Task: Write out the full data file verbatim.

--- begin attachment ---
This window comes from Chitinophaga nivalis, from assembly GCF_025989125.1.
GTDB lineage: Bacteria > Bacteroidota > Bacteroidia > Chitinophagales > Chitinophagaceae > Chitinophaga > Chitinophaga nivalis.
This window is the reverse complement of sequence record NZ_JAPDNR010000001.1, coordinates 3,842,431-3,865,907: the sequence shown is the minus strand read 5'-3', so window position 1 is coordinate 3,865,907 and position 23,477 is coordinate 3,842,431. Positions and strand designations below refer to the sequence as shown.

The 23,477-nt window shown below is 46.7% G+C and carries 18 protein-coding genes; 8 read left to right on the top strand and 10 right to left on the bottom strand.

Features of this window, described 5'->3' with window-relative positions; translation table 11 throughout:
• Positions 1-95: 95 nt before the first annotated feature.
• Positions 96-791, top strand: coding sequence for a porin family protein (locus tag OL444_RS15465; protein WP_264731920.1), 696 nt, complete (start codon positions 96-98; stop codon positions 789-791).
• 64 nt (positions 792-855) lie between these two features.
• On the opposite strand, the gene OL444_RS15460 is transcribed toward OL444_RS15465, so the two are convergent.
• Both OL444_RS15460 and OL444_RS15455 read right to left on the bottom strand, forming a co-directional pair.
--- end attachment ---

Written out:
This window comes from Chitinophaga nivalis, from assembly GCF_025989125.1.
GTDB lineage: Bacteria > Bacteroidota > Bacteroidia > Chitinophagales > Chitinophagaceae > Chitinophaga > Chitinophaga nivalis.
This window is the reverse complement of sequence record NZ_JAPDNR010000001.1, coordinates 3,842,431-3,865,907: the sequence shown is the minus strand read 5'-3', so window position 1 is coordinate 3,865,907 and position 23,477 is coordinate 3,842,431. Positions and strand designations below refer to the sequence as shown.

The 23,477-nt window shown below is 46.7% G+C and carries 18 protein-coding genes; 8 read left to right on the top strand and 10 right to left on the bottom strand.

Features of this window, described 5'->3' with window-relative positions; translation table 11 throughout:
• Positions 1-95: 95 nt before the first annotated feature.
• Positions 96-791, top strand: coding sequence for a porin family protein (locus tag OL444_RS15465; protein WP_264731920.1), 696 nt, complete (start codon positions 96-98; stop codon positions 789-791).
• 64 nt (positions 792-855) lie between these two features.
• On the opposite strand, the gene OL444_RS15460 is transcribed toward OL444_RS15465, so the two are convergent.
• Both OL444_RS15460 and OL444_RS15455 read right to left on the bottom strand, forming a co-directional pair.